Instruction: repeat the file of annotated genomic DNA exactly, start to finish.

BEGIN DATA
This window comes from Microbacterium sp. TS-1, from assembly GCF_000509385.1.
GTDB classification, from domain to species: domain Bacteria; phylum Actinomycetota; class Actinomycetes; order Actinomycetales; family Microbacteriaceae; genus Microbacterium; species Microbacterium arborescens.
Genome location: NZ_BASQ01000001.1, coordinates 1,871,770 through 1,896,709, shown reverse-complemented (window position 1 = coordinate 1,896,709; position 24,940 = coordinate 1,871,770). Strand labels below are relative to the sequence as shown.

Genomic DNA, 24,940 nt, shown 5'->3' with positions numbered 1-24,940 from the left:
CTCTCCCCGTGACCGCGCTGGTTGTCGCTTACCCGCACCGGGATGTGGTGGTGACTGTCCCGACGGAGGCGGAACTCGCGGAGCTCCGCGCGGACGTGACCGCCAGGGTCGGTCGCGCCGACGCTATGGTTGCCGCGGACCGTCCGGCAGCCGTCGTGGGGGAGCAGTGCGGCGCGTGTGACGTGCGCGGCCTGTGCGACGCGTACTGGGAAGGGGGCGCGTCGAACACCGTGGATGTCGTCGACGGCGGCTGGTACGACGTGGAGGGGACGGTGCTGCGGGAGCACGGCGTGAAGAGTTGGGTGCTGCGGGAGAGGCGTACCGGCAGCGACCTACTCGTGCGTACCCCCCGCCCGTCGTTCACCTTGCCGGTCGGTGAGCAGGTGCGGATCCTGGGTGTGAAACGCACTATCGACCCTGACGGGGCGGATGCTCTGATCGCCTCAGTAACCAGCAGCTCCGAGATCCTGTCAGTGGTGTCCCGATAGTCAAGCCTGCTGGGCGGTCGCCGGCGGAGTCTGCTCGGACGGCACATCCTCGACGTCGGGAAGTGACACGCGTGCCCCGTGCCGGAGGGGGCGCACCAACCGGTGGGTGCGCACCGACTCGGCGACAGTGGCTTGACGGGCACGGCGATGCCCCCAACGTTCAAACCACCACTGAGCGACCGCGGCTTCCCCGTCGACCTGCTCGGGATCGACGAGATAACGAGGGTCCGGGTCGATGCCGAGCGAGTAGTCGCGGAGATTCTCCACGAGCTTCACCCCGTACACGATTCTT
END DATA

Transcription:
This window comes from Microbacterium sp. TS-1, from assembly GCF_000509385.1.
GTDB classification, from domain to species: domain Bacteria; phylum Actinomycetota; class Actinomycetes; order Actinomycetales; family Microbacteriaceae; genus Microbacterium; species Microbacterium arborescens.
Genome location: NZ_BASQ01000001.1, coordinates 1,871,770 through 1,896,709, shown reverse-complemented (window position 1 = coordinate 1,896,709; position 24,940 = coordinate 1,871,770). Strand labels below are relative to the sequence as shown.

Genomic DNA, 24,940 nt, shown 5'->3' with positions numbered 1-24,940 from the left:
CTCTCCCCGTGACCGCGCTGGTTGTCGCTTACCCGCACCGGGATGTGGTGGTGACTGTCCCGACGGAGGCGGAACTCGCGGAGCTCCGCGCGGACGTGACCGCCAGGGTCGGTCGCGCCGACGCTATGGTTGCCGCGGACCGTCCGGCAGCCGTCGTGGGGGAGCAGTGCGGCGCGTGTGACGTGCGCGGCCTGTGCGACGCGTACTGGGAAGGGGGCGCGTCGAACACCGTGGATGTCGTCGACGGCGGCTGGTACGACGTGGAGGGGACGGTGCTGCGGGAGCACGGCGTGAAGAGTTGGGTGCTGCGGGAGAGGCGTACCGGCAGCGACCTACTCGTGCGTACCCCCCGCCCGTCGTTCACCTTGCCGGTCGGTGAGCAGGTGCGGATCCTGGGTGTGAAACGCACTATCGACCCTGACGGGGCGGATGCTCTGATCGCCTCAGTAACCAGCAGCTCCGAGATCCTGTCAGTGGTGTCCCGATAGTCAAGCCTGCTGGGCGGTCGCCGGCGGAGTCTGCTCGGACGGCACATCCTCGACGTCGGGAAGTGACACGCGTGCCCCGTGCCGGAGGGGGCGCACCAACCGGTGGGTGCGCACCGACTCGGCGACAGTGGCTTGACGGGCACGGCGATGCCCCCAACGTTCAAACCACCACTGAGCGACCGCGGCTTCCCCGTCGACCTGCTCGGGATCGACGAGATAACGAGGGTCCGGGTCGATGCCGAGCGAGTAGTCGCGGAGATTCTCCACGAGCTTCACCCCGTACACGATTCTT